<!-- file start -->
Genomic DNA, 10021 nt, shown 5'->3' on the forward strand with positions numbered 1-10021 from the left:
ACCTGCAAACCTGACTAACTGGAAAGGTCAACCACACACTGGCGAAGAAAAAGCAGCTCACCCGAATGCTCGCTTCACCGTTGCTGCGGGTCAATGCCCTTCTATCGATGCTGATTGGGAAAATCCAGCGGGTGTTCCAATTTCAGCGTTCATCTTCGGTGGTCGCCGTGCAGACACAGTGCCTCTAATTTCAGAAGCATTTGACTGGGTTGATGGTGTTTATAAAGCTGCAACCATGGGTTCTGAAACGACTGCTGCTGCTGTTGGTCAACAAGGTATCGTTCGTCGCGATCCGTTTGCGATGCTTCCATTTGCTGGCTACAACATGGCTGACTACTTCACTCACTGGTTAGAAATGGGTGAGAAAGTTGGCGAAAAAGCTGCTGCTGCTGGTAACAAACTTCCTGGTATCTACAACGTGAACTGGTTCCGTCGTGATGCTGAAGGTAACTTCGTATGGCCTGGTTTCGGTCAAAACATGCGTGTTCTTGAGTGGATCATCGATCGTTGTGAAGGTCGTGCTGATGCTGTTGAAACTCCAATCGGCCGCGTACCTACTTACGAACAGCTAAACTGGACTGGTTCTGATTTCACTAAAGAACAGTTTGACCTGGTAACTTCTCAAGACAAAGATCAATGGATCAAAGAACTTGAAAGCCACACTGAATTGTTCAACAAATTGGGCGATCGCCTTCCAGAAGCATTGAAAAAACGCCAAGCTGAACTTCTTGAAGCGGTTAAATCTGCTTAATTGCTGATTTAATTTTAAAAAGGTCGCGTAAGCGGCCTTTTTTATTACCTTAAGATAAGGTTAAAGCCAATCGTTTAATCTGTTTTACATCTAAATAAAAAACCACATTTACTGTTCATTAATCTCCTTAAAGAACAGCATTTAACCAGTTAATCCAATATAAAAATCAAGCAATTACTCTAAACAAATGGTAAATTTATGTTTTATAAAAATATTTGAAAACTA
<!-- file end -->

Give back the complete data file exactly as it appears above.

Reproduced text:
Genomic DNA, 10021 nt, shown 5'->3' on the forward strand with positions numbered 1-10021 from the left:
ACCTGCAAACCTGACTAACTGGAAAGGTCAACCACACACTGGCGAAGAAAAAGCAGCTCACCCGAATGCTCGCTTCACCGTTGCTGCGGGTCAATGCCCTTCTATCGATGCTGATTGGGAAAATCCAGCGGGTGTTCCAATTTCAGCGTTCATCTTCGGTGGTCGCCGTGCAGACACAGTGCCTCTAATTTCAGAAGCATTTGACTGGGTTGATGGTGTTTATAAAGCTGCAACCATGGGTTCTGAAACGACTGCTGCTGCTGTTGGTCAACAAGGTATCGTTCGTCGCGATCCGTTTGCGATGCTTCCATTTGCTGGCTACAACATGGCTGACTACTTCACTCACTGGTTAGAAATGGGTGAGAAAGTTGGCGAAAAAGCTGCTGCTGCTGGTAACAAACTTCCTGGTATCTACAACGTGAACTGGTTCCGTCGTGATGCTGAAGGTAACTTCGTATGGCCTGGTTTCGGTCAAAACATGCGTGTTCTTGAGTGGATCATCGATCGTTGTGAAGGTCGTGCTGATGCTGTTGAAACTCCAATCGGCCGCGTACCTACTTACGAACAGCTAAACTGGACTGGTTCTGATTTCACTAAAGAACAGTTTGACCTGGTAACTTCTCAAGACAAAGATCAATGGATCAAAGAACTTGAAAGCCACACTGAATTGTTCAACAAATTGGGCGATCGCCTTCCAGAAGCATTGAAAAAACGCCAAGCTGAACTTCTTGAAGCGGTTAAATCTGCTTAATTGCTGATTTAATTTTAAAAAGGTCGCGTAAGCGGCCTTTTTTATTACCTTAAGATAAGGTTAAAGCCAATCGTTTAATCTGTTTTACATCTAAATAAAAAACCACATTTACTGTTCATTAATCTCCTTAAAGAACAGCATTTAACCAGTTAATCCAATATAAAAATCAAGCAATTACTCTAAACAAATGGTAAATTTATGTTTTATAAAAATATTTGAAAACTA